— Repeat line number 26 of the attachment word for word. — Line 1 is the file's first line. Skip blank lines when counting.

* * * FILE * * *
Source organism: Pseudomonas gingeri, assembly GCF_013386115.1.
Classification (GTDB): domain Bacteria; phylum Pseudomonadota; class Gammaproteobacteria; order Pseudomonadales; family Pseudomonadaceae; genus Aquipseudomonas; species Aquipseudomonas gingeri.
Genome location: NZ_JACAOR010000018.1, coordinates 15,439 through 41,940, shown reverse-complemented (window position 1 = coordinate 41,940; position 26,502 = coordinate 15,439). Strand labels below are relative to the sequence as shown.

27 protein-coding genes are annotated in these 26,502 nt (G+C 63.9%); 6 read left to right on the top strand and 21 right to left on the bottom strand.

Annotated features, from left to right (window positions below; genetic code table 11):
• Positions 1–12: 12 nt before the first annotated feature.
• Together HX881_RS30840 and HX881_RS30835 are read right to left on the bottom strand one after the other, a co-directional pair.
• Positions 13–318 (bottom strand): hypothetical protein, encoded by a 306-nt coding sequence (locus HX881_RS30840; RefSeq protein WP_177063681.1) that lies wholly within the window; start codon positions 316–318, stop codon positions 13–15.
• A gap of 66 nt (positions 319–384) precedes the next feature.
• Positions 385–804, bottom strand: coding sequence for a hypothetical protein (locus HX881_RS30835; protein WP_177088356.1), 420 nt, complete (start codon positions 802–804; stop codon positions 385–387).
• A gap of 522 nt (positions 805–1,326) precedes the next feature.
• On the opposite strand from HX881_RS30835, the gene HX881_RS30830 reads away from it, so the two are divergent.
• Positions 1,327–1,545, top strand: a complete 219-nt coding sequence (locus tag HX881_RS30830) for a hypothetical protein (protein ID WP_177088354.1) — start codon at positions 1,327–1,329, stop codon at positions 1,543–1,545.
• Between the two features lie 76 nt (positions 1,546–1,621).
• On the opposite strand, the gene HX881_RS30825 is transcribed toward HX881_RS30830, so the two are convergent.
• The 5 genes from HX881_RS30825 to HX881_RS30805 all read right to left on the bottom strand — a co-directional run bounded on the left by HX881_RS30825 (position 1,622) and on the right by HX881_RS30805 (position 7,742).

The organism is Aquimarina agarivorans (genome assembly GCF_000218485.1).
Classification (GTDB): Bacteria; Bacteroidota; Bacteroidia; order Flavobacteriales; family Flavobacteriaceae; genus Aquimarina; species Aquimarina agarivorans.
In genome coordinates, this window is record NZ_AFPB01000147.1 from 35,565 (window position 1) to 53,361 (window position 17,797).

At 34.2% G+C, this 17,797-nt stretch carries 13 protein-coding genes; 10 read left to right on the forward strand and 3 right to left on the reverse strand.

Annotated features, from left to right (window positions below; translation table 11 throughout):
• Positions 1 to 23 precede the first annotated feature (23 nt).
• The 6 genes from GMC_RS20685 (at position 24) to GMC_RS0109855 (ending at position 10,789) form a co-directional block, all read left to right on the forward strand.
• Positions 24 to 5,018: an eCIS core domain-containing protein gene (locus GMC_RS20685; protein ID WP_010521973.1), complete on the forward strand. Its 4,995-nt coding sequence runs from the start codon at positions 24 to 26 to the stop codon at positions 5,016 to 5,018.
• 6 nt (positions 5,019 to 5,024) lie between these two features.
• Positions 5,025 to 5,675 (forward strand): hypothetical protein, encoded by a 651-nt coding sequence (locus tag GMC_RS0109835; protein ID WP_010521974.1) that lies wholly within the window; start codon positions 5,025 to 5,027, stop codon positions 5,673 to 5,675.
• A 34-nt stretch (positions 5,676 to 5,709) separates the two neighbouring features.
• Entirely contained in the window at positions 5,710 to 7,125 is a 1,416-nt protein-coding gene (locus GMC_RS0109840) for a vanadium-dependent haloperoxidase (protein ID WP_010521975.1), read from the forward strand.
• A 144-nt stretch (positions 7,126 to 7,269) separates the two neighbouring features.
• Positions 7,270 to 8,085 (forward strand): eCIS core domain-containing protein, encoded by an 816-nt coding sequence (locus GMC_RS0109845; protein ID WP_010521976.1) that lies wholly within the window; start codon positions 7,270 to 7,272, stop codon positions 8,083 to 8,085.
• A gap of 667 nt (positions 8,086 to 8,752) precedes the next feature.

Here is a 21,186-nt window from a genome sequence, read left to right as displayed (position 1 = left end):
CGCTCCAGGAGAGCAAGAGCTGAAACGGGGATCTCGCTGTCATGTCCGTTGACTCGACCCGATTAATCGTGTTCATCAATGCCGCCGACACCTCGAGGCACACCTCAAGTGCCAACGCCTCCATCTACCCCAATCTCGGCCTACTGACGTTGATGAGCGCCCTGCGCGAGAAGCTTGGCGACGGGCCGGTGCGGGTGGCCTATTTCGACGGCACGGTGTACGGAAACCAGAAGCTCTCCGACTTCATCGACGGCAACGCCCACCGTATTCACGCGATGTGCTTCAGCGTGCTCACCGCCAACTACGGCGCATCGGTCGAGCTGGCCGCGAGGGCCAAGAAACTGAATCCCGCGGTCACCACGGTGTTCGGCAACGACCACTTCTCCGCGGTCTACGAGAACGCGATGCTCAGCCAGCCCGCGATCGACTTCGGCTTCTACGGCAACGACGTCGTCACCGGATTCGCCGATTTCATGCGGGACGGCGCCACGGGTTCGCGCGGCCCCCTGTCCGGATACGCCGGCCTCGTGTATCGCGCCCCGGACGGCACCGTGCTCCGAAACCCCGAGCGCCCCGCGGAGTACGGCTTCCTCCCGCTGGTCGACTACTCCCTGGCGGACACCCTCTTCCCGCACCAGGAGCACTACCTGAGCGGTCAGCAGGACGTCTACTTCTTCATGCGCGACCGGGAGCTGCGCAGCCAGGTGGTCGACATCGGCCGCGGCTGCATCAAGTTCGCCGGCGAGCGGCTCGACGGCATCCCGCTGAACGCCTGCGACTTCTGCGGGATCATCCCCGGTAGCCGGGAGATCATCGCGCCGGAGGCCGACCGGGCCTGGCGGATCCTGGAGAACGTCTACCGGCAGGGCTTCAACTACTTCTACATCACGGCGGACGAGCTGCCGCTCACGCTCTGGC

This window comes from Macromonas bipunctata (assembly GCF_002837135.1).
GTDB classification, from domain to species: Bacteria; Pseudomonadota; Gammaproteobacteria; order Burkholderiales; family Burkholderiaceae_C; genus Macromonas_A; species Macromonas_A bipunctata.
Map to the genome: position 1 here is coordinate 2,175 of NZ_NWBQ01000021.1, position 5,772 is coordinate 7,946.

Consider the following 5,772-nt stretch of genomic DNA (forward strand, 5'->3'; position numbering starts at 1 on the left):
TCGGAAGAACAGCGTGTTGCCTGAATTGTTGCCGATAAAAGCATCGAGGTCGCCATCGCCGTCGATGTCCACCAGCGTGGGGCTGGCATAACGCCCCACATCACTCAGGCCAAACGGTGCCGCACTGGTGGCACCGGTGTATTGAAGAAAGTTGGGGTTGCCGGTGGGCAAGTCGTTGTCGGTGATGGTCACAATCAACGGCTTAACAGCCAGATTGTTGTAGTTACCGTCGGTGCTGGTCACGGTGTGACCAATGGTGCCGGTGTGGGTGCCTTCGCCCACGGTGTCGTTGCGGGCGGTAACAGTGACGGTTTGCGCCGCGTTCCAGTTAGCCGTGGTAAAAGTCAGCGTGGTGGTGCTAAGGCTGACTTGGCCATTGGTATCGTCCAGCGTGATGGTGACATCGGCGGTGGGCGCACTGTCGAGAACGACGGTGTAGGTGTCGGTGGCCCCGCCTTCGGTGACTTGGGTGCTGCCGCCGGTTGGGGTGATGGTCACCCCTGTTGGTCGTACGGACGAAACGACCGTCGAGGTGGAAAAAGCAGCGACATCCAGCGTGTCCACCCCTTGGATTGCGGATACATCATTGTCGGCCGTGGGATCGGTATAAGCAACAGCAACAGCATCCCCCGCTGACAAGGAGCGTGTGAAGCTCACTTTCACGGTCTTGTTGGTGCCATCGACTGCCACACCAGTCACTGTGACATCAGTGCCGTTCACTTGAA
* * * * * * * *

• Positions 5,025 to 5,675 (forward strand): hypothetical protein, encoded by a 651-nt coding sequence (locus tag GMC_RS0109835; protein ID WP_010521974.1) that lies wholly within the window; start codon positions 5,025 to 5,027, stop codon positions 5,673 to 5,675.